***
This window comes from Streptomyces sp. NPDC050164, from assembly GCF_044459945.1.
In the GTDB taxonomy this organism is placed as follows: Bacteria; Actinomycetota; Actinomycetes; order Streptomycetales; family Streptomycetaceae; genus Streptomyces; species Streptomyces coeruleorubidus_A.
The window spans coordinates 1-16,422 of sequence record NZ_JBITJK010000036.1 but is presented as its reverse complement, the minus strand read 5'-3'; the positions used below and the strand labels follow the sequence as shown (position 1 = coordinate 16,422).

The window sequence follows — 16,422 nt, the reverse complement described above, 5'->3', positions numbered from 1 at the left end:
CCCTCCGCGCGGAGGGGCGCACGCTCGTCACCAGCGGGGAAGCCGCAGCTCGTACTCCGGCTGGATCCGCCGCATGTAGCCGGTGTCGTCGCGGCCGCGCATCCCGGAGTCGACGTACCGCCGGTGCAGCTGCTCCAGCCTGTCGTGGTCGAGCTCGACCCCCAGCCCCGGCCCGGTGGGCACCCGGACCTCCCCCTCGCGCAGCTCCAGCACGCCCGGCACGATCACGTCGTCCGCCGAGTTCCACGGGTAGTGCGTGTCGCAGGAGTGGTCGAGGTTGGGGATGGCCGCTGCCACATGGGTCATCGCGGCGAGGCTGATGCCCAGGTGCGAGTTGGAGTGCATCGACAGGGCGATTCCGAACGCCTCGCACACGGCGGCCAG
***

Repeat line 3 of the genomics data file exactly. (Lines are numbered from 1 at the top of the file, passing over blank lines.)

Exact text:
The window spans coordinates 1-16,422 of sequence record NZ_JBITJK010000036.1 but is presented as its reverse complement, the minus strand read 5'-3'; the positions used below and the strand labels follow the sequence as shown (position 1 = coordinate 16,422).